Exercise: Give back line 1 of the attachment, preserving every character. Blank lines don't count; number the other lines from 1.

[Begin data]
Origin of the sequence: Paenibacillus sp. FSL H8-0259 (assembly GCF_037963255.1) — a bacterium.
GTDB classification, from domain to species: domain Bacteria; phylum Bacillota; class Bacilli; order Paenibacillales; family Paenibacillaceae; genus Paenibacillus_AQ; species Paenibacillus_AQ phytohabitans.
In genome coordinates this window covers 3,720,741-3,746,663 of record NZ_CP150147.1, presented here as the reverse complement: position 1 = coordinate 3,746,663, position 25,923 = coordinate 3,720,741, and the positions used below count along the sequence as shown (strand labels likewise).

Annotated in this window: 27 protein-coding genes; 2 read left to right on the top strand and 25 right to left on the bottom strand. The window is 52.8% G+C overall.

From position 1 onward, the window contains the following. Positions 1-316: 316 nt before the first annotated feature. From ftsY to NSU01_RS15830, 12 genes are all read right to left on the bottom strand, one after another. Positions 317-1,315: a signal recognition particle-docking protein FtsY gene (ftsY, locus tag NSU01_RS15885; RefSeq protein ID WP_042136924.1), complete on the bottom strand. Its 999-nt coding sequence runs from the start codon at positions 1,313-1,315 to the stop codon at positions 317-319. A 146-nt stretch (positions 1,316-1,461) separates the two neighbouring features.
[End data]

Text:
Origin of the sequence: Paenibacillus sp. FSL H8-0259 (assembly GCF_037963255.1) — a bacterium.